This post originally appeared in IR Update.
Mirrors, pictures, and windows. Marian Briggs, executive vice president at PadillaCRT, says her firm uses these three analogies when helping clients work with the media to develop stories about their companies. Briggs, along with Cynthia Skoglund, senior manager of corporate business development and alliance management at Beckman Coulter, and moderator Laura Graves, vice president of investor relations at Polycom, shared their insights in an August 2013 NIRI-sponsored webinar titled, “Effective Ways to Work With the Media.”
Mirrors involve walking the reporter up to a mirror and saying, “Look at me, aren’t I pretty?” Pictures involve building a relationship by walking the reporter up to a painting and talking about what the artist was trying to depict. Windows involve sharing thought leadership. Open up the window; let the reporter look out onto the landscape to see what trends are coming around the corner.
“If you can think about positioning your company in the last two buckets—pictures and windows, that’s how you’ll ultimately get the mirror story at some point down the way,” Briggs said. These steps, along with using embargoes and exclusives, maximize the impact of media coverage for a company.
Assess With a Media Audit
To develop these types of stories, start by conducting a media audit to establish your media needs. According to Skoglund, it’s important to analyze the company’s business goals for engagement in order to align them with the appropriate outlets.
Go to your executive team members and inquire about how to position them as thought leaders in the market space and what they want in terms of publicity. Figure out the company’s plans to respond to current situations, whether they are positive or negative.
Understand the media environment in your market space. Identify the reporters, industry influencers, and bloggers. Understand who can best tell your story by researching recent pieces to learn what type of tone or angle a reporter may take in reporting on the company and market space.
“Invest in a newsroom on your website that is at least as good as your peers,” Skoglund advised. “Have a source for those media reporters to go to do their own research and homework.”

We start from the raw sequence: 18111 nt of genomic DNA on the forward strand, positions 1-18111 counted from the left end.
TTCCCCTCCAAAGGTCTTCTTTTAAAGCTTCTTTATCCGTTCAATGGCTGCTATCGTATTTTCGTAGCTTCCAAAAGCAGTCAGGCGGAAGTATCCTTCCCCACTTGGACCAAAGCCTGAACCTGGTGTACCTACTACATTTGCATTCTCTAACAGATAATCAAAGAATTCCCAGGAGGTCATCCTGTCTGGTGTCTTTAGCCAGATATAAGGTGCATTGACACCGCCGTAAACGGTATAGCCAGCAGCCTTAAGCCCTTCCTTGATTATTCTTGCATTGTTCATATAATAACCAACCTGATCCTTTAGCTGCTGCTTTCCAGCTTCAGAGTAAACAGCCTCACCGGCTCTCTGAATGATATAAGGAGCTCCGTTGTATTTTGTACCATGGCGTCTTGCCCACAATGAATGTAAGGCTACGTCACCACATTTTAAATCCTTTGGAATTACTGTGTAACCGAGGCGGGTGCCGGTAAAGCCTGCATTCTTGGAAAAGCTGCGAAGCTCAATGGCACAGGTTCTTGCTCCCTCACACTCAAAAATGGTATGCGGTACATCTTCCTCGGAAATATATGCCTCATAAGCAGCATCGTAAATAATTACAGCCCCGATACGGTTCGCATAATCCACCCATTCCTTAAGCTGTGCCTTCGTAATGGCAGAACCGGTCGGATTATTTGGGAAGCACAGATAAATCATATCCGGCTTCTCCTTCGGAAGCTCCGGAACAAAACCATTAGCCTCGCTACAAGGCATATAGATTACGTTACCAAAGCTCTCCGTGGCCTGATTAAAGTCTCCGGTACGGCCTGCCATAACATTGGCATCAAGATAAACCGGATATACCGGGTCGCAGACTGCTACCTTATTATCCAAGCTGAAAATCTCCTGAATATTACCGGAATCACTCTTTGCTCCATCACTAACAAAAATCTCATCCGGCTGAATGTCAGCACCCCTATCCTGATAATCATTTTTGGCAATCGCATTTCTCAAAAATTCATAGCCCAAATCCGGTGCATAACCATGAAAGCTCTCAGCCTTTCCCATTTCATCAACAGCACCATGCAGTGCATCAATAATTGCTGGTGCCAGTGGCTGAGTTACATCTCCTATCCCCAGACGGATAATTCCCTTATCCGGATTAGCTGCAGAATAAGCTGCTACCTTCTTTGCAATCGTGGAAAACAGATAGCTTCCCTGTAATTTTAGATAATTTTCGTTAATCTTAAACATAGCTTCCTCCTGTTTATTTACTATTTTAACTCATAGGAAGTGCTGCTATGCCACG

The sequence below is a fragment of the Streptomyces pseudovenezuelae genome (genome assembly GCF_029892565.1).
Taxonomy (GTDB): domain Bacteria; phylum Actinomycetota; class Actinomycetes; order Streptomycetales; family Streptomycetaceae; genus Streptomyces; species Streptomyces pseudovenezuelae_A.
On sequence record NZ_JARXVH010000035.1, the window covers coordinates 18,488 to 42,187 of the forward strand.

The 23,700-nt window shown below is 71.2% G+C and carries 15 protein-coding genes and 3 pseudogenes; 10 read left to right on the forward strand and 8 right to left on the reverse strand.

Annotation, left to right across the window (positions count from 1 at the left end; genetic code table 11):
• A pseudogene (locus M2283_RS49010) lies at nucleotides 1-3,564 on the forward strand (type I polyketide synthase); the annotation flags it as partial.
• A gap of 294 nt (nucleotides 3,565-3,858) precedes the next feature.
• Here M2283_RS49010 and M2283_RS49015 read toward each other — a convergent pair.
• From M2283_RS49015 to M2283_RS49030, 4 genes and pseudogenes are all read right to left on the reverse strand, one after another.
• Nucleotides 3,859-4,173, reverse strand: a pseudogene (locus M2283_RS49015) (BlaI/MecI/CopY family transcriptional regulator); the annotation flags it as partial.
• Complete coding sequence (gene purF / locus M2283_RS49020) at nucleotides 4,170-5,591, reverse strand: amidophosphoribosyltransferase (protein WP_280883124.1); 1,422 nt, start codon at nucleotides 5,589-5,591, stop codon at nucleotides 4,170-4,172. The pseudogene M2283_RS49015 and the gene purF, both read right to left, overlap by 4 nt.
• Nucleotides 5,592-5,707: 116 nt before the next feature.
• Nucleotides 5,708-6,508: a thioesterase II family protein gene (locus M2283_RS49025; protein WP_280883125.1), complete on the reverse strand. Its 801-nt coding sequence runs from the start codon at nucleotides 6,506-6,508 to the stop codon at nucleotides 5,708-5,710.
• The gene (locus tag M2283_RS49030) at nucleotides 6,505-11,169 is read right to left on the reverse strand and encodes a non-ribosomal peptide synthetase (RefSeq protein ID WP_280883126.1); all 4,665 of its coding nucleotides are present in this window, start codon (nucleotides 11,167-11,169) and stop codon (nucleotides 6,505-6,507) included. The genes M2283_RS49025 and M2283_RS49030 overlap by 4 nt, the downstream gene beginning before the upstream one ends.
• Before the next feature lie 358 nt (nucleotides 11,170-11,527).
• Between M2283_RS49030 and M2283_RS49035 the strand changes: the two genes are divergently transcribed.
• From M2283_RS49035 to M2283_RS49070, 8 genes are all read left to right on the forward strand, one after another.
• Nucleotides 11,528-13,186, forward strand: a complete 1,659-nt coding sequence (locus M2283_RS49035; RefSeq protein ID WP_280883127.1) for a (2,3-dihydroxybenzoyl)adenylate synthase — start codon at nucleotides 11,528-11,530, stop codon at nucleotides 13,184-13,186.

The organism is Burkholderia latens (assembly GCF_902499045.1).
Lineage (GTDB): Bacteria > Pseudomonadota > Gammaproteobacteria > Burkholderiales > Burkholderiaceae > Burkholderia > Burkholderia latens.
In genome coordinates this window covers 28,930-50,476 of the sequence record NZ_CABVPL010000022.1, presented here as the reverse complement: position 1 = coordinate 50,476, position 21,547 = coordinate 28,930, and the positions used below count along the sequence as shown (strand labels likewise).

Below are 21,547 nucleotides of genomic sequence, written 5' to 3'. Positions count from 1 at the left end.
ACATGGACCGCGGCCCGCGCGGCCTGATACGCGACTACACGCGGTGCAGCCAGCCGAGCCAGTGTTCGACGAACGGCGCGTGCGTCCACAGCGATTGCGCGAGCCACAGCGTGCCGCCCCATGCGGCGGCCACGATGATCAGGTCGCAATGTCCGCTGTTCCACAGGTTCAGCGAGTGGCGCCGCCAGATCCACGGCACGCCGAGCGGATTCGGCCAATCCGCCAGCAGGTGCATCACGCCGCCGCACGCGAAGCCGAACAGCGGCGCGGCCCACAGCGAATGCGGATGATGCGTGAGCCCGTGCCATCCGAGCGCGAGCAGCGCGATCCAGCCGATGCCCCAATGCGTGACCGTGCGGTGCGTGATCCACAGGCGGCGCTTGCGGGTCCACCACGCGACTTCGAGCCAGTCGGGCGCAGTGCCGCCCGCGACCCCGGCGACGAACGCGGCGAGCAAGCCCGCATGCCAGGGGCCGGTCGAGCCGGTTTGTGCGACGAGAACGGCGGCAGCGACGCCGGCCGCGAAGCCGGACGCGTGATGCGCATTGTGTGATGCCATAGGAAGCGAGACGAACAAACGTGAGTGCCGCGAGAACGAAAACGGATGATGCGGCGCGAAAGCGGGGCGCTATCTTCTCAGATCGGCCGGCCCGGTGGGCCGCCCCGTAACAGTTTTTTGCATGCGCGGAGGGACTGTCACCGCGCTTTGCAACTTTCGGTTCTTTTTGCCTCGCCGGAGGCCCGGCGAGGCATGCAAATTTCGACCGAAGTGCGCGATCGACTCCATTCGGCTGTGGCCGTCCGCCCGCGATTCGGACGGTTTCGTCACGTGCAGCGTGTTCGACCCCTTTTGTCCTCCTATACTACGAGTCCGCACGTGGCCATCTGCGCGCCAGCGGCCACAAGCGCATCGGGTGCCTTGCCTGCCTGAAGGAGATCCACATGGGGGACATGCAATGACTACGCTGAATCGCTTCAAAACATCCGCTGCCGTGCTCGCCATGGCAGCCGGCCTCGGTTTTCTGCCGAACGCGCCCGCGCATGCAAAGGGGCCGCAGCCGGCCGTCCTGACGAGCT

Prep Time Counts
Prepare by thinking proactively and reactively. Understand the basic do’s and don’ts of media engagements that include no doing an interview just to answer questions, but to provide positive, honest, and brief message points.
Be prepared for questions the media might ask and how the company will answer them. “Anticipate not just what that question is, but what the follow-up question might be,” Graves said. “Think all the way around the question that they’re going to ask you, so that you’re prepared to take off in any direction that reporter wants to go.”
If your strategy is to get national exposure, start with the local media and trade papers so that down the road, a national reporter can see what else has been written about your company, Briggs advised. It’s also a good way to practice handling the tough questions before going national.
Graves recommended taking the time to pull your executives aside to do media training to put the best foot forward, especially since not every media situation is going to be the same. Engage in media training for yourself and you’ll find that you think like a reporter and can better engage your executives.
“It’s going to be different, whether talking to a local publication in the town where your company is headquartered versus a national audience or certainly The Wall Street Journal,” Graves said. Help reporters by sending over background information since they are on deadline. Plan for the “what if” scenario, such as the microphone not working or the camera screen going blank.
Some Key Strategies
Webinar participants also shared other valuable insights:
- Go off the record with someone you would trust only with your first-born child, Briggs recommended. Otherwise, assume everything you say is on the record. You may have to be reactive when there are times you are in a story you don’t want to be in, such as a corporate governance issue or scandal. “You have to decide: are you going to put your executives in any kind of an interview situation? If you can’t win,” she noted, “the answer should be ‘no’ and you should simply provide a statement.”
- Executives can be on the defensive during tough interviews. Don’t become irritated, but instead, answer with a positive message. Try the strategy of “stripping and flipping,” Briggs recommended. “Strip out of the negative—you just don’t talk about it. Instead, you answer with a positive.”
- Avoid “no comment.” Scoglund advised. IR needs to work with the legal team to figure out a holding statement that says something. “’No comment’ is not an appropriate response and one that a reporter never wants to hear,” she pointed out.
- Think about a message triangle with your top three messages in each corner to steer the conversation in a direction that positions your company in the best possible way, Graves suggested. “Any question the reporter asks should be able to be answered with on of your key messages and, in a sense, pulls the question into your triangle by using those three corners,” she said. “By preparing this way, it helps you avoid the ‘no comment’ situation. ‘No comment’ should never be a key message.”